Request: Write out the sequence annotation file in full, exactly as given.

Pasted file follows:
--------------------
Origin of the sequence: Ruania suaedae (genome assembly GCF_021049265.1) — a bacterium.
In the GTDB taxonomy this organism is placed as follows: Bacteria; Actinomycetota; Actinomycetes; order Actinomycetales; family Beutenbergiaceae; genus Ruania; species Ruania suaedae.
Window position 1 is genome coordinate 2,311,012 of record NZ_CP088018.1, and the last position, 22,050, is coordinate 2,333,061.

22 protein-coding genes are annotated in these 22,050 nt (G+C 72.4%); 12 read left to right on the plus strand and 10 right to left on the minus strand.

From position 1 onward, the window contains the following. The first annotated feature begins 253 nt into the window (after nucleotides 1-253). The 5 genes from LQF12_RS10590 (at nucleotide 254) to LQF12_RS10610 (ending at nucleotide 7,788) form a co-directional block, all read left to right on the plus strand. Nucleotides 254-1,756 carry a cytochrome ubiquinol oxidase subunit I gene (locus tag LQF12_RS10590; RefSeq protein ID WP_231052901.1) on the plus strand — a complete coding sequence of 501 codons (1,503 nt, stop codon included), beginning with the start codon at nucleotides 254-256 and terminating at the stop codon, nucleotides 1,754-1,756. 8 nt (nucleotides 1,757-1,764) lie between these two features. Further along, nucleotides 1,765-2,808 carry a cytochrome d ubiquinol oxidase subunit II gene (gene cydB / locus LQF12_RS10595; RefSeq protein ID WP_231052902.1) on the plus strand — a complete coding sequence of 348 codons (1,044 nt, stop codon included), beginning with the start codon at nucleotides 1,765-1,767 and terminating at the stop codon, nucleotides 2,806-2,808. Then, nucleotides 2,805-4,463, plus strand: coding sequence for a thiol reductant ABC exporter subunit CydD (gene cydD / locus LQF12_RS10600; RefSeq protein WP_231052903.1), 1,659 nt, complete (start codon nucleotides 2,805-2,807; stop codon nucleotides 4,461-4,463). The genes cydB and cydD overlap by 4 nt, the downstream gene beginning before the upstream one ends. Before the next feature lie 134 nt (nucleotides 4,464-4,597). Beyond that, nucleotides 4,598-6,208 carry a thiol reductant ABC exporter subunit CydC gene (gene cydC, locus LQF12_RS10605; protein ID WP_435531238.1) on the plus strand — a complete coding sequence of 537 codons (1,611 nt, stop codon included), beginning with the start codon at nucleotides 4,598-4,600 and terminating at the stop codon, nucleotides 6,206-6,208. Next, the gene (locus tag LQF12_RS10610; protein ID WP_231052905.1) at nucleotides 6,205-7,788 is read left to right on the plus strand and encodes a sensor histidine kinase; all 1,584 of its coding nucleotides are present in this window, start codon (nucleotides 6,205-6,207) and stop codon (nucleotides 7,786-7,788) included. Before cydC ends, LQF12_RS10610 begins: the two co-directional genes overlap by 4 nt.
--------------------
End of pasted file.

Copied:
Origin of the sequence: Ruania suaedae (genome assembly GCF_021049265.1) — a bacterium.
In the GTDB taxonomy this organism is placed as follows: Bacteria; Actinomycetota; Actinomycetes; order Actinomycetales; family Beutenbergiaceae; genus Ruania; species Ruania suaedae.
Window position 1 is genome coordinate 2,311,012 of record NZ_CP088018.1, and the last position, 22,050, is coordinate 2,333,061.

22 protein-coding genes are annotated in these 22,050 nt (G+C 72.4%); 12 read left to right on the plus strand and 10 right to left on the minus strand.

From position 1 onward, the window contains the following. The first annotated feature begins 253 nt into the window (after nucleotides 1-253). The 5 genes from LQF12_RS10590 (at nucleotide 254) to LQF12_RS10610 (ending at nucleotide 7,788) form a co-directional block, all read left to right on the plus strand. Nucleotides 254-1,756 carry a cytochrome ubiquinol oxidase subunit I gene (locus tag LQF12_RS10590; RefSeq protein ID WP_231052901.1) on the plus strand — a complete coding sequence of 501 codons (1,503 nt, stop codon included), beginning with the start codon at nucleotides 254-256 and terminating at the stop codon, nucleotides 1,754-1,756. 8 nt (nucleotides 1,757-1,764) lie between these two features. Further along, nucleotides 1,765-2,808 carry a cytochrome d ubiquinol oxidase subunit II gene (gene cydB / locus LQF12_RS10595; RefSeq protein ID WP_231052902.1) on the plus strand — a complete coding sequence of 348 codons (1,044 nt, stop codon included), beginning with the start codon at nucleotides 1,765-1,767 and terminating at the stop codon, nucleotides 2,806-2,808. Then, nucleotides 2,805-4,463, plus strand: coding sequence for a thiol reductant ABC exporter subunit CydD (gene cydD / locus LQF12_RS10600; RefSeq protein WP_231052903.1), 1,659 nt, complete (start codon nucleotides 2,805-2,807; stop codon nucleotides 4,461-4,463). The genes cydB and cydD overlap by 4 nt, the downstream gene beginning before the upstream one ends. Before the next feature lie 134 nt (nucleotides 4,464-4,597). Beyond that, nucleotides 4,598-6,208 carry a thiol reductant ABC exporter subunit CydC gene (gene cydC, locus LQF12_RS10605; protein ID WP_435531238.1) on the plus strand — a complete coding sequence of 537 codons (1,611 nt, stop codon included), beginning with the start codon at nucleotides 4,598-4,600 and terminating at the stop codon, nucleotides 6,206-6,208. Next, the gene (locus tag LQF12_RS10610; protein ID WP_231052905.1) at nucleotides 6,205-7,788 is read left to right on the plus strand and encodes a sensor histidine kinase; all 1,584 of its coding nucleotides are present in this window, start codon (nucleotides 6,205-6,207) and stop codon (nucleotides 7,786-7,788) included. Before cydC ends, LQF12_RS10610 begins: the two co-directional genes overlap by 4 nt.